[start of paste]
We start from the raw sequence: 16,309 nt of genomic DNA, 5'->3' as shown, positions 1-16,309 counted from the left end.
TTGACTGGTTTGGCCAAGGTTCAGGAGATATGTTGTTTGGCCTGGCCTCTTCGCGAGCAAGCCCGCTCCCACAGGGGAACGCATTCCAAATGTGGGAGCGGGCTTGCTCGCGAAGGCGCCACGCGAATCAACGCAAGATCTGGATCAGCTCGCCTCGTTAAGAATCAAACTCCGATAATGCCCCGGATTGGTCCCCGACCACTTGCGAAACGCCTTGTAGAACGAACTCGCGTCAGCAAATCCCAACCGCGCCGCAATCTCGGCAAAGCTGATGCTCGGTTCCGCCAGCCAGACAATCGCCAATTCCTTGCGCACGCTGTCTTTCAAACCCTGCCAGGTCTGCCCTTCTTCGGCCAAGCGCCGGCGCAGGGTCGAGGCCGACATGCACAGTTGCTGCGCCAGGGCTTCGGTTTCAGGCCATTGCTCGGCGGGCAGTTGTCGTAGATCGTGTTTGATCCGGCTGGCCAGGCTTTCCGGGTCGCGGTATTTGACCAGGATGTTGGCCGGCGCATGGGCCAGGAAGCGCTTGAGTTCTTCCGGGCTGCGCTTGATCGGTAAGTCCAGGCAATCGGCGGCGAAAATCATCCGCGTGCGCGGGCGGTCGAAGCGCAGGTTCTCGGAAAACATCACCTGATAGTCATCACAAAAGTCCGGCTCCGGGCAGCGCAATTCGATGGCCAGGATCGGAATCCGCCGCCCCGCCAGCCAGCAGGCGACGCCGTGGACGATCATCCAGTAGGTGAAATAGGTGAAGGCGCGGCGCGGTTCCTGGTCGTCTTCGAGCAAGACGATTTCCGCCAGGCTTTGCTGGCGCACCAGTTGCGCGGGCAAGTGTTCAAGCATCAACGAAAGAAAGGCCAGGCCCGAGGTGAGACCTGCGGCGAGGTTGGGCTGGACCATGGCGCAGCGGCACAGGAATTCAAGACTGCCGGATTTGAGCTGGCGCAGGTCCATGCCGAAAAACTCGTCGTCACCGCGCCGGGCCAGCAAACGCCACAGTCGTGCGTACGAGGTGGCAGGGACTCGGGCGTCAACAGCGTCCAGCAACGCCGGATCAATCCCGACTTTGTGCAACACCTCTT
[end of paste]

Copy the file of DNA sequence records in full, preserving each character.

We start from the raw sequence: 16,309 nt of genomic DNA, 5'->3' as shown, positions 1-16,309 counted from the left end.
TTGACTGGTTTGGCCAAGGTTCAGGAGATATGTTGTTTGGCCTGGCCTCTTCGCGAGCAAGCCCGCTCCCACAGGGGAACGCATTCCAAATGTGGGAGCGGGCTTGCTCGCGAAGGCGCCACGCGAATCAACGCAAGATCTGGATCAGCTCGCCTCGTTAAGAATCAAACTCCGATAATGCCCCGGATTGGTCCCCGACCACTTGCGAAACGCCTTGTAGAACGAACTCGCGTCAGCAAATCCCAACCGCGCCGCAATCTCGGCAAAGCTGATGCTCGGTTCCGCCAGCCAGACAATCGCCAATTCCTTGCGCACGCTGTCTTTCAAACCCTGCCAGGTCTGCCCTTCTTCGGCCAAGCGCCGGCGCAGGGTCGAGGCCGACATGCACAGTTGCTGCGCCAGGGCTTCGGTTTCAGGCCATTGCTCGGCGGGCAGTTGTCGTAGATCGTGTTTGATCCGGCTGGCCAGGCTTTCCGGGTCGCGGTATTTGACCAGGATGTTGGCCGGCGCATGGGCCAGGAAGCGCTTGAGTTCTTCCGGGCTGCGCTTGATCGGTAAGTCCAGGCAATCGGCGGCGAAAATCATCCGCGTGCGCGGGCGGTCGAAGCGCAGGTTCTCGGAAAACATCACCTGATAGTCATCACAAAAGTCCGGCTCCGGGCAGCGCAATTCGATGGCCAGGATCGGAATCCGCCGCCCCGCCAGCCAGCAGGCGACGCCGTGGACGATCATCCAGTAGGTGAAATAGGTGAAGGCGCGGCGCGGTTCCTGGTCGTCTTCGAGCAAGACGATTTCCGCCAGGCTTTGCTGGCGCACCAGTTGCGCGGGCAAGTGTTCAAGCATCAACGAAAGAAAGGCCAGGCCCGAGGTGAGACCTGCGGCGAGGTTGGGCTGGACCATGGCGCAGCGGCACAGGAATTCAAGACTGCCGGATTTGAGCTGGCGCAGGTCCATGCCGAAAAACTCGTCGTCACCGCGCCGGGCCAGCAAACGCCACAGTCGTGCGTACGAGGTGGCAGGGACTCGGGCGTCAACAGCGTCCAGCAACGCCGGATCAATCCCGACTTTGTGCAACACCTCTT